It’s apt that a band as unstarry as Girls have to amble through the crowd to get to the stage for their own gig.
Once there, they then have to perform a quick sound check, under the full glare of the lights. It’s an odd way to start a gig, especially given the critical maelstrom the duo (expanded here to a quartet) have caused with the release of their debut album.
The atmosphere is that of a house band getting ready to start playing – complete with the band having to wait for the chatter to die down before starting – rather than the audience quietening down in anticipation.
Once the jaunty Laura starts up though, the excess noise dies down and the focus is solely on the band. And what an odd bunch they make. Frontman Christopher Owens and guitarist John resemble a grunge incarnation of Hanson; all tumbling blonde locks and dirty denim, whilst bassist JR looks like an estate agent whose just finished work. Together they create a unique blend of West Coast surf-pop and old-fashioned indie jangle, with tightly strung guitar riffs, slacker harmonies and a broken heart at the core of the lyrics.
So, whilst Laura attempts a reconciliation (“I know I’ve made mistakes, but I’m asking you to give me a break”), crowd favourite Lust For Life is brilliantly skewed, Owens wishing he had a new boyfriend just like his ex. It’s Owens that holds attention as the band amble through nearly all of their debut, the singer’s Elvis Costello-esque croon creaking and croaking its way through each song’s emotional terrain.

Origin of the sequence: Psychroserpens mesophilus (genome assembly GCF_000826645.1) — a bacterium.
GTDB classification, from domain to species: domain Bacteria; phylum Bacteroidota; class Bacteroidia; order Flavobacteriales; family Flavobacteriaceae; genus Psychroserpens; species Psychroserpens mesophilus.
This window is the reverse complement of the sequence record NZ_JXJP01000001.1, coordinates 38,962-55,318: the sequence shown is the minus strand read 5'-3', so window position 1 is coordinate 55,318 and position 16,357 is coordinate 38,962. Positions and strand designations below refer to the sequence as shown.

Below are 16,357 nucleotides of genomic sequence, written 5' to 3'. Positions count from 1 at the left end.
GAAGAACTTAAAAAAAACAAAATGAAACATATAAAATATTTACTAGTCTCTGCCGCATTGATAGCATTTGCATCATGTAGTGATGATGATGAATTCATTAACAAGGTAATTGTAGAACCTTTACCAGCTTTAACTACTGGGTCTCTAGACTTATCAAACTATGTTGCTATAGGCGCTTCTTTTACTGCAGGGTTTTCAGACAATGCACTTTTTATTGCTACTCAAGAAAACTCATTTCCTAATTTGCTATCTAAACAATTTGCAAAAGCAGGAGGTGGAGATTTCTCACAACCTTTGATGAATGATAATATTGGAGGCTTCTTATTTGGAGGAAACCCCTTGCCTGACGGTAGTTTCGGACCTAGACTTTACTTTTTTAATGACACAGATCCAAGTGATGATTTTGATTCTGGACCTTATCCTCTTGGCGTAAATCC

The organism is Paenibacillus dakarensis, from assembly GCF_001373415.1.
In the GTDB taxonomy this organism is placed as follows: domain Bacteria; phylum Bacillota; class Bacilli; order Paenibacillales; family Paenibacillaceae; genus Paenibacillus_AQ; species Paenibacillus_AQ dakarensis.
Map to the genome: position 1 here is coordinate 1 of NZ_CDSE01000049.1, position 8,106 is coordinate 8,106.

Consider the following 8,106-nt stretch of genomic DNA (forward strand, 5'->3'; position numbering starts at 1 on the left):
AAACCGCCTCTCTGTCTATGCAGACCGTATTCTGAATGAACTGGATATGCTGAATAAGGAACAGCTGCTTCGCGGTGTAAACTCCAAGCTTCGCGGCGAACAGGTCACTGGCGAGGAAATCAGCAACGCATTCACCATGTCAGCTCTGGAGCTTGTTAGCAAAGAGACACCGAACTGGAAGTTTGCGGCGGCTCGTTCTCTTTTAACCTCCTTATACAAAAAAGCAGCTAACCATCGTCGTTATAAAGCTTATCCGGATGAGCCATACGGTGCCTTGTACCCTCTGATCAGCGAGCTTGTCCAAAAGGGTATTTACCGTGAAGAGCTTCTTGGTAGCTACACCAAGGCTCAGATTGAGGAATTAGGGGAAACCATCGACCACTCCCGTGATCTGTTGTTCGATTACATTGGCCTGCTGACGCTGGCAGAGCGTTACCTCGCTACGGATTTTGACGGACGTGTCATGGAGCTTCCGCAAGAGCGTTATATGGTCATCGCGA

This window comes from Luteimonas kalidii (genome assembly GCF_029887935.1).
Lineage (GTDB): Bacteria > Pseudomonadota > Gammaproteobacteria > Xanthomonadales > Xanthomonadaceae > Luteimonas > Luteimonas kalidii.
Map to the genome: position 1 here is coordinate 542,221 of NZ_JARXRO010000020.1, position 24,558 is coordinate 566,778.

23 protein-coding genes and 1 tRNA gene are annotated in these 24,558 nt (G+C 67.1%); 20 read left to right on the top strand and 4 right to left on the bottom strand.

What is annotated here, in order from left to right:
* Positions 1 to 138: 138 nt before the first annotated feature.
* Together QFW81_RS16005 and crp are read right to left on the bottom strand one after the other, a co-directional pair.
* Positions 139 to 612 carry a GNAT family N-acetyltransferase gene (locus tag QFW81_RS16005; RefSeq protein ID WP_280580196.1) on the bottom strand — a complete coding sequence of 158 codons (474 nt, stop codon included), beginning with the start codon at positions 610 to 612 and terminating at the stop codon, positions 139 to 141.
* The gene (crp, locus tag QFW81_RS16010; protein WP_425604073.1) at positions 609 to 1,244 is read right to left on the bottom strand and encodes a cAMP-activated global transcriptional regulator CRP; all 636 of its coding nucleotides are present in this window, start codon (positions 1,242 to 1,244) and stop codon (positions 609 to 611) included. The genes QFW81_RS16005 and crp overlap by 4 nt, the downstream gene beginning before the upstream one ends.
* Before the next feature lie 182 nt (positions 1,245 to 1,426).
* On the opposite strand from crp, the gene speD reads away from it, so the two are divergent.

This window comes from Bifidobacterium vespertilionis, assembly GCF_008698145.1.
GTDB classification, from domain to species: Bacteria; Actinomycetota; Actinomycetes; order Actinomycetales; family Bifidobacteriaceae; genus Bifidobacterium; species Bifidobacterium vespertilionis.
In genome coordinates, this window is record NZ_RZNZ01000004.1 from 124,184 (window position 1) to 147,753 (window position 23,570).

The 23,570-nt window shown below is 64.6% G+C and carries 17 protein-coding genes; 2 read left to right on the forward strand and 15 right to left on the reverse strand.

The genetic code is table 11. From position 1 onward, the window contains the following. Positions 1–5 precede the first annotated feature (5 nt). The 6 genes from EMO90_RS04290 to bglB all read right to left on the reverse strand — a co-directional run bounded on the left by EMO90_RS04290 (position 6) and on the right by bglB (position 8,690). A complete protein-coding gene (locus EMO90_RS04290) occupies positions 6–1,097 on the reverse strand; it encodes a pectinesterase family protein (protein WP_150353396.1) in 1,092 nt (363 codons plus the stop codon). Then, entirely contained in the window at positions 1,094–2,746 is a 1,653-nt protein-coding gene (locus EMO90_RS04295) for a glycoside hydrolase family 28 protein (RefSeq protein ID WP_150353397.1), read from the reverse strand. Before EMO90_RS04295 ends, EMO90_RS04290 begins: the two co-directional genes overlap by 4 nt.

He’s also got a neat line in dance moves, albeit the majority of them based around balancing on one leg, folding the other up under himself and doing a little twist. At one stage he even breaks out into an Angus Young style hop, playing his guitar at his side and smirking like a teenager.
The band rattle through the songs in a hurry, sometimes letting tracks bleed into one another. The almost lazily dramatic Ghost Mouth – complete with ’60s Motown drums – is played early on, Owens’ voice trembling on the line “nothing compares to you”, as if doing his best Sinead O’Connor impression. The seven-minute haze of guitar feedback that is Hellhole Ratrace is another highlight, with the discordant guitars swirling around Owens pleas of “I don’t wanna cry the whole night through/ I wanna do some dancing too”, as a glitter ball spins above them.
Unfortunately, there are times when the songs get swamped by a layer of dirge that’s hard to shift and, as the crowd gets restless, it feels like the band might be losing them. For all Owens’ unique magnetism, there’s little in the way of engagement aside from the odd mumble. Much of the time between songs is taken up with Owens trying to get his fringe off his face (at a gig in Brighton the night before, the band employed a large fan to keep Owens face hair free). Luckily, the closing run of songs wakes the crowd from its stupor, the brilliant Big Bad Mean Motherfucker bringing things to a noisy but satisfying conclusion.
Having thanked everyone for coming, the band then try to exit the stage without venturing back into the crowd. Owens tries and fails to find the door, tugging at a large curtain that covers the walls. As he struggles, the rest of the band stand around looking aimless. In the end, they clamber down from the stage and make their way through the first couple of rows. Back amongst the throng, they disappear.